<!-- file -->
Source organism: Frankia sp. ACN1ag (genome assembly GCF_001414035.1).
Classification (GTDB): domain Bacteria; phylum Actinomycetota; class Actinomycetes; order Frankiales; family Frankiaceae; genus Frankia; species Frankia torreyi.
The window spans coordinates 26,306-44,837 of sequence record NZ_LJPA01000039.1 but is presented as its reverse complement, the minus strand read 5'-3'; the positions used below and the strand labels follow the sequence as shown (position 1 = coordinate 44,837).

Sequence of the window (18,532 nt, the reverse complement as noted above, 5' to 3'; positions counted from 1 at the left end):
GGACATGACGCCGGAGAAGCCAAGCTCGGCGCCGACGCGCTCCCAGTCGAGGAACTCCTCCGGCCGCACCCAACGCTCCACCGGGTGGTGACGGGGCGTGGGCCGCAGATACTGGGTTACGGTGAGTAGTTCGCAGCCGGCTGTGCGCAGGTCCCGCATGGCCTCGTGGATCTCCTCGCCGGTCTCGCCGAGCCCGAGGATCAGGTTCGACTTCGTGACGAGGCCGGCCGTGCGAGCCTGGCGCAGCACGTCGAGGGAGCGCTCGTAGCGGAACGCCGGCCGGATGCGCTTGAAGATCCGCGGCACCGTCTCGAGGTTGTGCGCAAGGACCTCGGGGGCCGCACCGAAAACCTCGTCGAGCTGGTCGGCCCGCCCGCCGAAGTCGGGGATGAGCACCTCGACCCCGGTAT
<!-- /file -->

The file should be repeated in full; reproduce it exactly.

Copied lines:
Source organism: Frankia sp. ACN1ag (genome assembly GCF_001414035.1).
Classification (GTDB): domain Bacteria; phylum Actinomycetota; class Actinomycetes; order Frankiales; family Frankiaceae; genus Frankia; species Frankia torreyi.
The window spans coordinates 26,306-44,837 of sequence record NZ_LJPA01000039.1 but is presented as its reverse complement, the minus strand read 5'-3'; the positions used below and the strand labels follow the sequence as shown (position 1 = coordinate 44,837).

Sequence of the window (18,532 nt, the reverse complement as noted above, 5' to 3'; positions counted from 1 at the left end):
GGACATGACGCCGGAGAAGCCAAGCTCGGCGCCGACGCGCTCCCAGTCGAGGAACTCCTCCGGCCGCACCCAACGCTCCACCGGGTGGTGACGGGGCGTGGGCCGCAGATACTGGGTTACGGTGAGTAGTTCGCAGCCGGCTGTGCGCAGGTCCCGCATGGCCTCGTGGATCTCCTCGCCGGTCTCGCCGAGCCCGAGGATCAGGTTCGACTTCGTGACGAGGCCGGCCGTGCGAGCCTGGCGCAGCACGTCGAGGGAGCGCTCGTAGCGGAACGCCGGCCGGATGCGCTTGAAGATCCGCGGCACCGTCTCGAGGTTGTGCGCAAGGACCTCGGGGGCCGCACCGAAAACCTCGTCGAGCTGGTCGGCCCGCCCGCCGAAGTCGGGGATGAGCACCTCGACCCCGGTAT